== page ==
From our forefathers of our country, the United States of America, they have given this country a democratic government. One of their key contributions is not only the Bill of Rights, but also the three branches of government. These branches include the Executive, Legislative, and the Judicial. Having these three allow Checks and Balances to occur; each branch is able to keep the other two from becoming a single, ultimate power.
The Executive Branch was created in 1787 after the Constitution was ratified. Within the Executive Branch, the two main leaders of the United States reside in. They are known as the President and the Vice President.
How are they elected? The United States is a Democratic nation. Which means after the candidates pass the initial qualifications and passed the first primary, they will end up on the Presidential voting ballet. Although the people are a key factor in voting in the new president and his government partner, they are not directly linked to the success. Each state has a certain amount of electoral votes, based on how many congressional personnel are in that state (mostly determined by state population), which can be placed into a certain candidate. This is why it is more desirable for a candidate to get the most populous states (i.e. California and Florida), than how many states they actually win. Most populous states equals more electoral votes. For a Presidential candidate to win, they must have a majority of 270 electoral votes (archives.gov).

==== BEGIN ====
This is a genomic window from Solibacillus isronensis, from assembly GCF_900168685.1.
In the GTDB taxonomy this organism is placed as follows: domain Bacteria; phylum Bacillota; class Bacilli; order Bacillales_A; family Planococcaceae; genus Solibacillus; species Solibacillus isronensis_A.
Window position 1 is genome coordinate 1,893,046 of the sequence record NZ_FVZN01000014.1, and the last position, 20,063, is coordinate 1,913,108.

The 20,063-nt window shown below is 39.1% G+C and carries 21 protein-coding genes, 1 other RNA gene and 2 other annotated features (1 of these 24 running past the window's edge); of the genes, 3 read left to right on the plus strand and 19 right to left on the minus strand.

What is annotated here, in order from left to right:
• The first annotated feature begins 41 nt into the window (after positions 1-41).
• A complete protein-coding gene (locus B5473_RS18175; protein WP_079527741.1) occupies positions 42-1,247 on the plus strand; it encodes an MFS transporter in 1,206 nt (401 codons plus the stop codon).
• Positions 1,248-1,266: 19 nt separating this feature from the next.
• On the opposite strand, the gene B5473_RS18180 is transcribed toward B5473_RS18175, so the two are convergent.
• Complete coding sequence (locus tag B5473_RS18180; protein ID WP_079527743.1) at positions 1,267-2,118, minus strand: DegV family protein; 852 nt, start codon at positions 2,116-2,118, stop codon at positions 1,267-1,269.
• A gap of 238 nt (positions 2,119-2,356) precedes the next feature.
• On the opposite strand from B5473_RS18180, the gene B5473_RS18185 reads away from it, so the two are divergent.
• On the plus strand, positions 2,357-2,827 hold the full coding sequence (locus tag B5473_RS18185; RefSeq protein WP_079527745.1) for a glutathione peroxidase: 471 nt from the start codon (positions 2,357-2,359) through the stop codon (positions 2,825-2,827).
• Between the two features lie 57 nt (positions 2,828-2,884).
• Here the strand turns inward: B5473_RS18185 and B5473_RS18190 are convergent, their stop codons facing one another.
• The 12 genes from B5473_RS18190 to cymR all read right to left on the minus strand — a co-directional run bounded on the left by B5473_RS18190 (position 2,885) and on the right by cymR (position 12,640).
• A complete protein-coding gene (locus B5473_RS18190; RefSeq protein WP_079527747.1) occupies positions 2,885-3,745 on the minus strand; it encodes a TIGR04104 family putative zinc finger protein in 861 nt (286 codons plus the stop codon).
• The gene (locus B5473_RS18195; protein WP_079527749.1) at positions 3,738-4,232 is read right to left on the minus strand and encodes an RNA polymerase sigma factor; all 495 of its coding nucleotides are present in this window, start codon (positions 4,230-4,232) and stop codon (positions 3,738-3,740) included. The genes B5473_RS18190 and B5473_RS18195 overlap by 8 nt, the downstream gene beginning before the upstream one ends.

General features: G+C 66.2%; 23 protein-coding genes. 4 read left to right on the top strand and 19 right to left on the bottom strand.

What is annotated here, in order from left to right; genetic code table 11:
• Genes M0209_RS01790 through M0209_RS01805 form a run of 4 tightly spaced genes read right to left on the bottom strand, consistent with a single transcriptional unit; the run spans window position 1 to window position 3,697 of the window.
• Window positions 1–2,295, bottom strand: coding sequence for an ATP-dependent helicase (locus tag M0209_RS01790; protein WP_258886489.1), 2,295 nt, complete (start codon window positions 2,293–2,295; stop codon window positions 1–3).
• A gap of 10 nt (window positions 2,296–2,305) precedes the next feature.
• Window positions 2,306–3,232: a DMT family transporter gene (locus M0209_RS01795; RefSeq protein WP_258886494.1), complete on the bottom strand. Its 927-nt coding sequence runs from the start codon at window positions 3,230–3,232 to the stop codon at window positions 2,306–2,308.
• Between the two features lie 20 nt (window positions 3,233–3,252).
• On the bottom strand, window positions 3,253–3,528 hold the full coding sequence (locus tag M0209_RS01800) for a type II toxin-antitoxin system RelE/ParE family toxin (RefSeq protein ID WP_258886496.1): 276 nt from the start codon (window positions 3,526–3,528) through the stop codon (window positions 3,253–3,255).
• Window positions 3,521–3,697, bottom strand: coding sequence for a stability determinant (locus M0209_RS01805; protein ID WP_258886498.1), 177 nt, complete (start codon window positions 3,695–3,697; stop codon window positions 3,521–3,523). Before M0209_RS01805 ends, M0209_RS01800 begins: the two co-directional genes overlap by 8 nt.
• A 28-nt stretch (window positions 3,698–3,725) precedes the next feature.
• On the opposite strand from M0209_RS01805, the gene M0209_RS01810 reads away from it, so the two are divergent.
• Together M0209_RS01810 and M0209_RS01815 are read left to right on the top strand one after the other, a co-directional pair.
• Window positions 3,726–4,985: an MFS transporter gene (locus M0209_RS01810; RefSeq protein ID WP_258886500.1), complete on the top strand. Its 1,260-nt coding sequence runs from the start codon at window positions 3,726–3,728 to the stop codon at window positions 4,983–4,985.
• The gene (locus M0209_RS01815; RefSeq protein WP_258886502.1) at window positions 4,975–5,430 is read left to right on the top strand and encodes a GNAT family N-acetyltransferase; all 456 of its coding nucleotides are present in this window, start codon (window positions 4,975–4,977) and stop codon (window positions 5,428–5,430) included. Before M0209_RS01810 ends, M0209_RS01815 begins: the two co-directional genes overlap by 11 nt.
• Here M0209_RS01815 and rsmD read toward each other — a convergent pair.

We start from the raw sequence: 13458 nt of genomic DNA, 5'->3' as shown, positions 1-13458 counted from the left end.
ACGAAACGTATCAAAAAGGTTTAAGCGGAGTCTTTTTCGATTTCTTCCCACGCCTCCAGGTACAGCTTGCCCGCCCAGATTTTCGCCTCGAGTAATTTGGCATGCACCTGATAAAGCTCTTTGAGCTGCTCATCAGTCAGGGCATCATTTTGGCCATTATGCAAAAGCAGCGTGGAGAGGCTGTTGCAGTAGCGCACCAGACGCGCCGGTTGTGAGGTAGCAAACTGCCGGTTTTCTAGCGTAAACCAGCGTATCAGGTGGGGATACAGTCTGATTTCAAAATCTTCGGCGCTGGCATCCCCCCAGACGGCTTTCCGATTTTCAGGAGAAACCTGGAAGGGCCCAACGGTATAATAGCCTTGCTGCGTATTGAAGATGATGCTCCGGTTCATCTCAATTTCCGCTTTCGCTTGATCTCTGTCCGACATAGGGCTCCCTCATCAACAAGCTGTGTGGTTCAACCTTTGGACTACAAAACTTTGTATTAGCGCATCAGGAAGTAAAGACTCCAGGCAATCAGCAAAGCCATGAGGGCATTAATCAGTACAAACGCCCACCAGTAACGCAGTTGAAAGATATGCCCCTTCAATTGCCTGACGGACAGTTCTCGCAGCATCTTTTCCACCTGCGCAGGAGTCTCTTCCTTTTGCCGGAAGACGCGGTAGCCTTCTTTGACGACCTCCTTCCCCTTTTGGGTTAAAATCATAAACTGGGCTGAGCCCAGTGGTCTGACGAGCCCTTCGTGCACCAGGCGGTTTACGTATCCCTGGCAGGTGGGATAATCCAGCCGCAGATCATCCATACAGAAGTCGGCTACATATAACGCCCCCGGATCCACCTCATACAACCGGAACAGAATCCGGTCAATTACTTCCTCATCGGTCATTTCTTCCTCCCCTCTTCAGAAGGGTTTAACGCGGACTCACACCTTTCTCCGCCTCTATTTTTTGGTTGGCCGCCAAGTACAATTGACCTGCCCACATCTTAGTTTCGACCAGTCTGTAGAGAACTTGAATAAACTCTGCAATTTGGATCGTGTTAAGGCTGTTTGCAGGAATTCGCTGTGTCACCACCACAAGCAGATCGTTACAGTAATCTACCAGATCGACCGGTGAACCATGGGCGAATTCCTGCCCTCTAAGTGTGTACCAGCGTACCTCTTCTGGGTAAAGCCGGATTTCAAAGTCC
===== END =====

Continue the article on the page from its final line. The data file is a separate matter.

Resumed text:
The Executive branch has several responsibilities to carry on their shoulders. Presidents are expected to be the head of the State and Federal government of the United States of America, and Commander-in-Chief of the Armed Forces. Also, they are responsible in upholding the execution and enforcement of Congressional laws (although, the president has the power to veto such laws). Vice Presidents, on the other hand, have to be ready to step into office if the President is found not fit for the role or when the President is no longer. They serve as second-in-command and advisor to the president. In the Senate, the Vice President serves as President of the United States Senate.
To help with the pressure of the presidency role, the president has a staff of cabinet member heads (selected by the Senate, of course). These cabinet heads take charge of Agriculture, Commerce, Defense, Education, Energy, Health and Human Services, Homeland Security, Housing and Urban Development, Interior, Justice, Labor, State, Transportation, Treasury, and Veteran Affairs. They also make good advisory roles to the President when a crisis comes.
Alike to its equivalent branches, the Legislative Branch was created in 1787. This branch is composed of the House of Representatives and the Senate (also known as Congress). Candidates for both of the House of Representatives and the Senate are chosen by the democratic process of voting. The major differences between the two is that the Senate will...